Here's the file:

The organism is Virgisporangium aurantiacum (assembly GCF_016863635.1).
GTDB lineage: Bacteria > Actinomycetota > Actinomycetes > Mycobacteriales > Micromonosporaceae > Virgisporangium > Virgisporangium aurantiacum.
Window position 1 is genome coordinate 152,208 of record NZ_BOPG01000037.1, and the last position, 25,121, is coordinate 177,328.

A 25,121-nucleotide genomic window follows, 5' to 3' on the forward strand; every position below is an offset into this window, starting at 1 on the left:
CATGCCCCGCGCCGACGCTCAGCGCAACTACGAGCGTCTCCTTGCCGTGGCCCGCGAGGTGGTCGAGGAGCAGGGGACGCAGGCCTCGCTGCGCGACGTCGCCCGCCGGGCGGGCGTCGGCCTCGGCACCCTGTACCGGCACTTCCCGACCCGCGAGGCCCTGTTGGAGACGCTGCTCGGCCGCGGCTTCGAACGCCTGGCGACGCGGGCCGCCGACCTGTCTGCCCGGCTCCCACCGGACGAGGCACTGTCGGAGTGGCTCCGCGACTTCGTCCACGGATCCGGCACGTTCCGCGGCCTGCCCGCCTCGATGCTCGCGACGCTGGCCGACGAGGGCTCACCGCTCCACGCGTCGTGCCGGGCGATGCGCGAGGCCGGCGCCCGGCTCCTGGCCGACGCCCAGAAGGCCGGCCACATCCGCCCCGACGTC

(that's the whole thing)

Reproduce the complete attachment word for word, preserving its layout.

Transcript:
The organism is Virgisporangium aurantiacum (assembly GCF_016863635.1).
GTDB lineage: Bacteria > Actinomycetota > Actinomycetes > Mycobacteriales > Micromonosporaceae > Virgisporangium > Virgisporangium aurantiacum.
Window position 1 is genome coordinate 152,208 of record NZ_BOPG01000037.1, and the last position, 25,121, is coordinate 177,328.

A 25,121-nucleotide genomic window follows, 5' to 3' on the forward strand; every position below is an offset into this window, starting at 1 on the left:
CATGCCCCGCGCCGACGCTCAGCGCAACTACGAGCGTCTCCTTGCCGTGGCCCGCGAGGTGGTCGAGGAGCAGGGGACGCAGGCCTCGCTGCGCGACGTCGCCCGCCGGGCGGGCGTCGGCCTCGGCACCCTGTACCGGCACTTCCCGACCCGCGAGGCCCTGTTGGAGACGCTGCTCGGCCGCGGCTTCGAACGCCTGGCGACGCGGGCCGCCGACCTGTCTGCCCGGCTCCCACCGGACGAGGCACTGTCGGAGTGGCTCCGCGACTTCGTCCACGGATCCGGCACGTTCCGCGGCCTGCCCGCCTCGATGCTCGCGACGCTGGCCGACGAGGGCTCACCGCTCCACGCGTCGTGCCGGGCGATGCGCGAGGCCGGCGCCCGGCTCCTGGCCGACGCCCAGAAGGCCGGCCACATCCGCCCCGACGTC